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Sept. 17 --Pharmaceutical companies should establish a corporate social media policy, attorney John Manthei, with Latham & Watkins LLP in Washington, said Sept. 17.
Speaking during a session on drug product compliance at the Food and Drug Law Institute's Advertising & Promotion Conference, Manthei said the Food and Drug Administration is “incredibly” advanced at using social media, but it hasn't yet said how it will regulate others when it comes to social media.
Manthei said the FDA is required by the Food and Drug Administration Safety and Innovation Act of 2012 (FDASIA) to issue specific guidance on social media by July 9, 2014. However, he said FDA's message in warning letters has been that “current standards apply” when it comes to social media.
Social media is “interactive and the formats are constantly evolving,” Manthei said.
Manthei said companies should establish a “clear corporate social media policy and provide adequate training to employees.”
Additionally, Manthei said that companies should ensure that their internal and promotional labeling review program is “attuned to developing issues in the media space.”
Manthei said both the FDA and the Securities and Exchange Commission regulate public statements by firms and the statements must be “truthful and nonmisleading.”
The SEC “may scrutinize disclosures about FDA-related events to prevent stock price manipulation,” Manthei said. “The FDA is unlikely to object to a disclosure that is required under the securities law.”
Manthei said companies should implement internal review procedures to ensure public statements are “accurate, complete and not misleading”
Additionally, Manthei said that when drafting public statements subject to the SEC's and the FDA's scrutiny, the statements should:
• be complete and accurate in characterizing clinical trial results;
• not omit or mischaracterize relevant communications from the FDA; and
• not “get out in front” of the FDA by implying or stating that a development product is safe and effective for an indication that is still investigational.
Attorney Julie K. Tibbets, of Alston & Bird LLP in Washington, said that from October 2012 to September 2013, the FDA Center for Drug Evaluation and Research's Office of Prescription Drug Promotion (OPDP) issued one warning letter and 18 “untitled” letters (the latter cite violations that don't meet the threshold of regulatory significance for an FDA warning letter).
“Compared to prior years, this a downward trend in letters, especially in warning letters,” Tibbets said. In the 19 letters, OPDP said it had issues with the following topics:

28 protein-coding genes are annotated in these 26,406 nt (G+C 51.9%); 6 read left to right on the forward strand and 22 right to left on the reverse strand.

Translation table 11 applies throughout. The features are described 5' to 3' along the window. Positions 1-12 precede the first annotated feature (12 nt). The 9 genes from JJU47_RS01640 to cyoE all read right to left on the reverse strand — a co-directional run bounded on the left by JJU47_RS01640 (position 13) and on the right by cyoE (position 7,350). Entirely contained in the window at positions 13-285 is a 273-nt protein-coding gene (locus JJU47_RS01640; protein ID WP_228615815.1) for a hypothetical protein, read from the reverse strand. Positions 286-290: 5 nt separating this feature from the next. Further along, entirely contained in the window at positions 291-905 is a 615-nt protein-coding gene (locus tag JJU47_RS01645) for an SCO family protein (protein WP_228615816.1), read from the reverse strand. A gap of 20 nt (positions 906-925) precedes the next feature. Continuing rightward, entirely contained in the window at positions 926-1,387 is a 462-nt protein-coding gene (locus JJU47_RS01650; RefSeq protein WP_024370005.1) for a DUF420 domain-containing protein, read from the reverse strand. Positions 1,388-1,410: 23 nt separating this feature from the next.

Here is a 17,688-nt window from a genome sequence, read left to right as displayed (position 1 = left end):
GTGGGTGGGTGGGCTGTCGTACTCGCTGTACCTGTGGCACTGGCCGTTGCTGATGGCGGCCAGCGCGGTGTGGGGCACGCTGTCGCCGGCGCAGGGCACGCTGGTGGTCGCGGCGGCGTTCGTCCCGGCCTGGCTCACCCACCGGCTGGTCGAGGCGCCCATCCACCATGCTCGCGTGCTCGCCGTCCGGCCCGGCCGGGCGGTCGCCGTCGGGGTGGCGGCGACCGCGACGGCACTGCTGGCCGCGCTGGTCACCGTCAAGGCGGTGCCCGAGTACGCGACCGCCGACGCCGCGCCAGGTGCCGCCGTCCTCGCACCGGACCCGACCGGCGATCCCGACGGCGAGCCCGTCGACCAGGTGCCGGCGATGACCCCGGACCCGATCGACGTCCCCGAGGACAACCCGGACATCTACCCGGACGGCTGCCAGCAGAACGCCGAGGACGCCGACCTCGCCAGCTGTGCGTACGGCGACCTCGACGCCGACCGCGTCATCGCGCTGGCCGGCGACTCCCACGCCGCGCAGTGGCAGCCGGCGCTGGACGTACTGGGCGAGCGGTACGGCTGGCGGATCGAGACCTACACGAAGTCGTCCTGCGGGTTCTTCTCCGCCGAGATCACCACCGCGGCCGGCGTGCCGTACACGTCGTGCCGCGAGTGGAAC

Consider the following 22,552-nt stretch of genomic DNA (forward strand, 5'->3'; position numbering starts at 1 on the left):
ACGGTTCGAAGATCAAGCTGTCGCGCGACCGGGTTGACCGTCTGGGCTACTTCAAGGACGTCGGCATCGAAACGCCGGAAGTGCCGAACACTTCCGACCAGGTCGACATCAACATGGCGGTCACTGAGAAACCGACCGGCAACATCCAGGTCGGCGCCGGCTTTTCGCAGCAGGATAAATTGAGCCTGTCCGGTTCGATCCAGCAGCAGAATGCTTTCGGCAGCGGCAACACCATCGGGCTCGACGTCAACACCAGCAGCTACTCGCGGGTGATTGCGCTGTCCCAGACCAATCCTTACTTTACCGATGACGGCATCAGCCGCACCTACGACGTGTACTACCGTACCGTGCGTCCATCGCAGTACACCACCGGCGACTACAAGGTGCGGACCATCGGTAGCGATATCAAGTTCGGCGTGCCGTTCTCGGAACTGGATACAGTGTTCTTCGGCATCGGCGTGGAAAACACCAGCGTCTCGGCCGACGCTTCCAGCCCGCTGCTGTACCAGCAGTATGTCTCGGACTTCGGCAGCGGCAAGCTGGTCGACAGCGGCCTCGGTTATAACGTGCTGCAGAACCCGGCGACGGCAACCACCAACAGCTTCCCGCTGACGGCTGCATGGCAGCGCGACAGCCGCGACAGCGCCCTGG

• risk information presentations (three letters);
• data from flawed study designs unable to provide substantial evidence for a claim about a drug (11 letters);
• investigational product promotion (three letters);
• press/news release about a product (three letters); and
• composite date (one letter).
Tibbets said there are few instances where OPDP issued letters that do not mention risk and data presentations.
“Focus your legal and regulatory resources on risk and data presentations” in advertisements and don't overlook investigational product materials and websites, Tibbets said.
Tibbets also said companies should:
• partner with marketing team members to ensure risk presentations get equal time and attention in promotional materials during the drafting stage (including labeling);
• lean on medical reviewers to understand study designs and the limitations for supporting data;
• not overlook investigational product materials and websites;
• ensure product-related press releases undergo multidisciplinary review; and
• inventory claims supported by composite score data for overstatement of efficacy.
Tibbets said companies also should “keep an eye out” for the FDA's direct-to-consumer advertising composite score study results “to inform future benefit presentations of score-based claims.”
In August, the FDA announced that the Office of Management and Budget approved a study on communicating composite scores in DTC advertising (11 PLIR 1015, 8/16/13). Pharmaceutical companies must demonstrate to the FDA the efficacy of their drugs, the agency said. Drug efficacy is sometimes measured by a single endpoint, such as high blood pressure. It often is measured by multiple endpoints that sometimes are combined into an overall score called a composite score, the agency said.
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